Present at the Creation

Present at the Creation: My Years in the State Department is a memoir by US Secretary of State Dean Acheson, published by W. W. Norton in 1969, which won the 1970 Pulitzer Prize for History.

RCA Mark II Sound Synthesizer

The RCA Mark II Sound Synthesizer (nicknamed Victor) was the first programmable electronic synthesizer and the flagship piece of equipment at the Columbia-Princeton Electronic Music Center. Designed by Herbert Belar and Harry Olson at RCA, it was installed at Columbia University in 1957. Consisting of a room-sized array of interconnected sound synthesis components, much of the design of the machine was contributed by Vladimir Ussachevsky and Peter Mauzey. The Mark II gave the user more flexibility and had twice the tone oscillators of its predecessor, the Mark I. The synthesizer was funded with a large grant from the Rockefeller Foundation.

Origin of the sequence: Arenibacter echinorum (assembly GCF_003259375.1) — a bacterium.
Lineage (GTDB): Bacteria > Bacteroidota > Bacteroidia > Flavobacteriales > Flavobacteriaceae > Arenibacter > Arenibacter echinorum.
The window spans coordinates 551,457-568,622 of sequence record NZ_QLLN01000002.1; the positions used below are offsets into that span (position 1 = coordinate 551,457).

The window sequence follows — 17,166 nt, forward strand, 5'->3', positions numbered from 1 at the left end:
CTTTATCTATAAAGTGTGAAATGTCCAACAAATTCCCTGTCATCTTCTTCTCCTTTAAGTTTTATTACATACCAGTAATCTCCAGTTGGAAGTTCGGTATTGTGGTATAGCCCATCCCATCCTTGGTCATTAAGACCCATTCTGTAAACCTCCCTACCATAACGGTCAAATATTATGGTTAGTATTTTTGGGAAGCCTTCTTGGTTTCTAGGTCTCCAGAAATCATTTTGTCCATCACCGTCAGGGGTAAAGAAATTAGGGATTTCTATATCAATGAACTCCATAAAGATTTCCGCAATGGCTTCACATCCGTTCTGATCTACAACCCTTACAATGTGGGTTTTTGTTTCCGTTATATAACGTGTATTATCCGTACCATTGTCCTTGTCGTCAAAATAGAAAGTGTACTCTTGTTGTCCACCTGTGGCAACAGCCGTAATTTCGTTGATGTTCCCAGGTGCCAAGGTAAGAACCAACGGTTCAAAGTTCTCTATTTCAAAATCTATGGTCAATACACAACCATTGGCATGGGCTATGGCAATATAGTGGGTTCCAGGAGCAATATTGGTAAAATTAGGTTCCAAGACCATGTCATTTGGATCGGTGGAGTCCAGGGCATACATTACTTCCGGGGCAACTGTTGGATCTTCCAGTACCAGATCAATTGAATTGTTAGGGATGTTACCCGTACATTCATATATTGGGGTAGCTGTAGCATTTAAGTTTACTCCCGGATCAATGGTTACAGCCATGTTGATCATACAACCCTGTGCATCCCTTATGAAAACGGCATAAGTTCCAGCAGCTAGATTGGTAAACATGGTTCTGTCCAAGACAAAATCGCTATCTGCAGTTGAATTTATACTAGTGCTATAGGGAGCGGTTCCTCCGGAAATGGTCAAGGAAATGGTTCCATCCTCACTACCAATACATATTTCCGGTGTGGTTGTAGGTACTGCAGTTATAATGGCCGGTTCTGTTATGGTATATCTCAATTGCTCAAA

Earlier 20th century electronic instruments such as the Telharmonium or the theremin were manually operated. The RCA combined diverse electronic sound generation with a music sequencer, which provided a huge attraction to composers of the day, many of whom were growing tired of creating electronic works by splicing together individual sounds recorded on sections of magnetic tape. The RCA Mark II featured a fully automated binary sequencer using a paper tape reader analogous to a player piano, that would send instructions to the synthesizer, automating playback of the machine. The synthesizer would then output sound to a synchronized shellac record lathe next to the machine. The resulting recording would then be compared against the punch-tape score, and the process would be repeated until the desired results were obtained.